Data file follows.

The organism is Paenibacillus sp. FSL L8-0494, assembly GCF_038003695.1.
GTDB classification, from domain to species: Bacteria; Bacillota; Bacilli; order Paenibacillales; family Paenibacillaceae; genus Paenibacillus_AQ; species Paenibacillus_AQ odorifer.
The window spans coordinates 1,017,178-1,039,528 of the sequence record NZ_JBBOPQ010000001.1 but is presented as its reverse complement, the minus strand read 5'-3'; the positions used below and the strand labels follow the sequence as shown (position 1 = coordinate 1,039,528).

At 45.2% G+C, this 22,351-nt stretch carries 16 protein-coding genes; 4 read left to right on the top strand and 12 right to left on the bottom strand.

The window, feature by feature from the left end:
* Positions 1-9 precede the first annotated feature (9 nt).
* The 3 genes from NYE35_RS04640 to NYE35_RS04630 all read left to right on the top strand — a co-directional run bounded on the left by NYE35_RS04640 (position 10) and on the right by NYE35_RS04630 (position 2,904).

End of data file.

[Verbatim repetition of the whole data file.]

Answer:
The organism is Paenibacillus sp. FSL L8-0494, assembly GCF_038003695.1.
GTDB classification, from domain to species: Bacteria; Bacillota; Bacilli; order Paenibacillales; family Paenibacillaceae; genus Paenibacillus_AQ; species Paenibacillus_AQ odorifer.
The window spans coordinates 1,017,178-1,039,528 of the sequence record NZ_JBBOPQ010000001.1 but is presented as its reverse complement, the minus strand read 5'-3'; the positions used below and the strand labels follow the sequence as shown (position 1 = coordinate 1,039,528).

At 45.2% G+C, this 22,351-nt stretch carries 16 protein-coding genes; 4 read left to right on the top strand and 12 right to left on the bottom strand.

The window, feature by feature from the left end:
* Positions 1-9 precede the first annotated feature (9 nt).
* The 3 genes from NYE35_RS04640 to NYE35_RS04630 all read left to right on the top strand — a co-directional run bounded on the left by NYE35_RS04640 (position 10) and on the right by NYE35_RS04630 (position 2,904).